Singapore: The U.S. wheat industry is aiming for sales of up to 1 million tonnes wheat to India this year as some of its proposals on quality specifications had been well received by New Delhi, a U.S. industry official said on Friday.
Last year, the United States could not sell wheat to India, which had imported 5.5 million tonnes of the grain, because of quality issues.
“We are confident of moving wheat to India this year,” Mark Samson, vice president for South Asia of the U.S. Wheat Associates, told Reuters. “Talks are moving in the positive direction.”
“We, along with the U.S. Department of Agriculture, had submitted some proposals to the Indian government. Some of them have received praise,” he added.
An Indian government delegation earlier this week held talks with U.S. officials on wheat safety issues.
India’s State Trading Corp. has tendered to import 1 million tonnes of wheat. The bidding deadline for the tender closes on 21 May.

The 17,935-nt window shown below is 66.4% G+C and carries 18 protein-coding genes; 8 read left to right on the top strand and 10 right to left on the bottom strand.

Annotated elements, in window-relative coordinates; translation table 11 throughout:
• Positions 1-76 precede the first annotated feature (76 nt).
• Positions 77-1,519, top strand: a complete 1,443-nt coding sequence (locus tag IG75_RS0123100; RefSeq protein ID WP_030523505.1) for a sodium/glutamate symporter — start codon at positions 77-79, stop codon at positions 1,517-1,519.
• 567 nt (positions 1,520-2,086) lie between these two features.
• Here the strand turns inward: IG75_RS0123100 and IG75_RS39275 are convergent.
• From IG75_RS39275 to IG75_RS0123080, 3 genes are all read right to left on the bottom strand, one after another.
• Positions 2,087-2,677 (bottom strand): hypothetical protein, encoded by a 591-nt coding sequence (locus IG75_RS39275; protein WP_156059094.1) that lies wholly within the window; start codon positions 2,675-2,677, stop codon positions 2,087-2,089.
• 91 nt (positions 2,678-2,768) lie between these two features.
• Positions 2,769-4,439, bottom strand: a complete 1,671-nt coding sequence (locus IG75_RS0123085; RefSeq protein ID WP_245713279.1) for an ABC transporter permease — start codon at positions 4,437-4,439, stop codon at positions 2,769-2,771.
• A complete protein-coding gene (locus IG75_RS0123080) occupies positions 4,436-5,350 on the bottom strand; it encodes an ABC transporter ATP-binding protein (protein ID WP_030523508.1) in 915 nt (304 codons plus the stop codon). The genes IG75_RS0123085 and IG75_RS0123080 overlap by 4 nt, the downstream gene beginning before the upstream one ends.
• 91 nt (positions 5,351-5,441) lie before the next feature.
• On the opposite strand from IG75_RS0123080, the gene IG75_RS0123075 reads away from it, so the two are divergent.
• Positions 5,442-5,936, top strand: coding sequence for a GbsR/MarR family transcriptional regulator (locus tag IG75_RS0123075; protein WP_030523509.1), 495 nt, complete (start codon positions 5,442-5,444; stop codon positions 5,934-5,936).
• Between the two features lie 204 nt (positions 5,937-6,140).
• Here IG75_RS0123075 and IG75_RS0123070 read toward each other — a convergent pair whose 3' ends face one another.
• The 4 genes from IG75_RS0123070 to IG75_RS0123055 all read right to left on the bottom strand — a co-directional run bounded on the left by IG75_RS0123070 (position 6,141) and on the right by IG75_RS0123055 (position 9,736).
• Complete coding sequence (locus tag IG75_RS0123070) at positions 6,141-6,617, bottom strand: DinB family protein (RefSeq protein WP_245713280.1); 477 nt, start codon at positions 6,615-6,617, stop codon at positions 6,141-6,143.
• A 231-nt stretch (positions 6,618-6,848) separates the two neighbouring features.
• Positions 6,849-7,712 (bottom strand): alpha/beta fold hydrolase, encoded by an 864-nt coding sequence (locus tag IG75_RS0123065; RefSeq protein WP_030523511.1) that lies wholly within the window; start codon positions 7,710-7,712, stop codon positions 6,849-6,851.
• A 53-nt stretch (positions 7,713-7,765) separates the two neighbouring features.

Industry officials are hoping that India would need at least 3 million tonnes of wheat imports this year to meet its domestic requirements. Some traders expect that imports by India could be as high as 5 million tonnes.
“We are expecting to hear something from the Indian government on our proposals by the end of next week,” Samson said.
On Thursday, wheat futures on the Chicago Board of Trade closed sharply lower, shedding 2% of their value on seasonal pressure ahead of the U.S. winter wheat harvest. The benchmark July wheat contract ended down 11 cents, or 2.3%, at $4.85 per bushel.
India has one wheat crop a year, mostly in its northern states. Output has been stagnating around 70 million tonnes annually while consumption has been steadily growing.
The farm ministry has forecast that India’s wheat output would rise about 5.6% to 73.3 million tonnes this year, from 69.4 million in 2006.